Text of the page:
Trustees OK Transfer of Student Per Drug Policy
School trustees have upheld the punishment of a student found with an alleged marijuana pipe in his car, even though the teen contends police discovered it during an illegal search.
The Newport-Mesa Unified School District board voted 7 to 0 Wednesday night to uphold the forced transfer of senior Ryan Huntsman from Corona del Mar High School to Newport Harbor. The district’s zero-tolerance drug policy requires violators to transfer and also forgo school sports.
“The policy specifically says you can’t be in possession of paraphernalia going to or from school or on campus,” board President James M. Ferryman said Thursday.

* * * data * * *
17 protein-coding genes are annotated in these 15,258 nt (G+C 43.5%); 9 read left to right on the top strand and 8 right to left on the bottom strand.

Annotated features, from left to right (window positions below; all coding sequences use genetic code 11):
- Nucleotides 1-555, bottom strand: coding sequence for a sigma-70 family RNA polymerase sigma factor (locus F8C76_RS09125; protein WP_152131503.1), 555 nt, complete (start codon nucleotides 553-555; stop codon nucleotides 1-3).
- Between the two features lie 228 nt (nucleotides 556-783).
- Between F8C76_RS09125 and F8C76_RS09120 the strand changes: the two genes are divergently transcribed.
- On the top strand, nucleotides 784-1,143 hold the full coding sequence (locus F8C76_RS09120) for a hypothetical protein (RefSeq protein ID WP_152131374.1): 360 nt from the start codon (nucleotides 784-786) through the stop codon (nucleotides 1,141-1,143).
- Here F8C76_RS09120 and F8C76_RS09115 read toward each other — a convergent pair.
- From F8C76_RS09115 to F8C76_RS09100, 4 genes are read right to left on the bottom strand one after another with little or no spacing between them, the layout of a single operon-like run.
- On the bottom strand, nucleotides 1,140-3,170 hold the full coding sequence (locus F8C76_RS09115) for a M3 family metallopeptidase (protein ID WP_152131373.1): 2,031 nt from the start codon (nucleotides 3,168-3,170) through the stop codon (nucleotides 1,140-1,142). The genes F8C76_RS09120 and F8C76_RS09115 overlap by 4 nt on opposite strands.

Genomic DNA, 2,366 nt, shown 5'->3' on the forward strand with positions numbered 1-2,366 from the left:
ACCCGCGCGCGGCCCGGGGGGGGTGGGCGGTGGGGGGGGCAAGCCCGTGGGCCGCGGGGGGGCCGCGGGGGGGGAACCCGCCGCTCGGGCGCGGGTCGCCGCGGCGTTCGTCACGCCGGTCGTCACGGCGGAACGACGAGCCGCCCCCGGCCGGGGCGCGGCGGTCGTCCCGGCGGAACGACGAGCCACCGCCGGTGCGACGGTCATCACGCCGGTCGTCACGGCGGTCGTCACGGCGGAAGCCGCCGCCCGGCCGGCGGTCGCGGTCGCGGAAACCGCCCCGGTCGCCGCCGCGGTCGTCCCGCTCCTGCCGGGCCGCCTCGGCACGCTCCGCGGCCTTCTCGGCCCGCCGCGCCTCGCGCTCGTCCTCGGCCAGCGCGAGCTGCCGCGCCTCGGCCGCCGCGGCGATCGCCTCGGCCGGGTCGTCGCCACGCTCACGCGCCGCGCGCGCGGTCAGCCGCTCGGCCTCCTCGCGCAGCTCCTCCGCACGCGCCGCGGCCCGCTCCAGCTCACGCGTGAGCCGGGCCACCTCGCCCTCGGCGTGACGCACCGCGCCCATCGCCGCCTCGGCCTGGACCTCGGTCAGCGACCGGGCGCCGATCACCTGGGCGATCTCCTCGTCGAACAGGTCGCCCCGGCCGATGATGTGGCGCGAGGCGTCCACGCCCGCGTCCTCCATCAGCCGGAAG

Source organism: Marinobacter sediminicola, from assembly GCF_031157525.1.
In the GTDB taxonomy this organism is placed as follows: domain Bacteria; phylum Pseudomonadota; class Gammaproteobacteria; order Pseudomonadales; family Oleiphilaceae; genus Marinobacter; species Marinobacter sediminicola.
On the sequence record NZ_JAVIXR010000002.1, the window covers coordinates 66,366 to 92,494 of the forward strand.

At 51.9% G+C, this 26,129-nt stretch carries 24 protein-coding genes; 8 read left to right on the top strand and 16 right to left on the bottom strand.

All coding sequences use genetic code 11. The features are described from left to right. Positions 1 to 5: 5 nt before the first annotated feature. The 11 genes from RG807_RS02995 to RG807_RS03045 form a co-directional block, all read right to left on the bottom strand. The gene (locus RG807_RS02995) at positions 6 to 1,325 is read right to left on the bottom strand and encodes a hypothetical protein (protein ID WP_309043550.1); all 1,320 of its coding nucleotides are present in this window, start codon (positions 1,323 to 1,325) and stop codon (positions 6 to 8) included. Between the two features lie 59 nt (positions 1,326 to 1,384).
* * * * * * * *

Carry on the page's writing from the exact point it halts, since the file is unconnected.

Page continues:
“I think this violation was rather mild in nature,” he said, adding that he wished the board had more flexibility in doling out punishments. But “our policy doesn’t allow for that, otherwise it wouldn’t be ‘zero tolerance.’ ”
According to police, Huntsman was pulled over Feb. 19 for playing his car radio too loudly. An officer searched the car and found a plastic bag and a pipe, which he suspected were used for marijuana.
Huntsman, 18, said the pipe belonged to a friend. The officer ticketed the teen for the radio but noted the pipe and bag in his report. Based on that report, the district invoked its drug policy.
The student’s Irvine-based attorney, David Shores, said that the officer had no right to search the car based on the minor violation and, therefore, the district had no right to use the evidence against Huntsman. He also noted that Huntsman passed a drug test.
“This is not about zero tolerance but about zero common sense on the part of school board administration,” Shores said. “They’re more interested in being right than they are in being just.”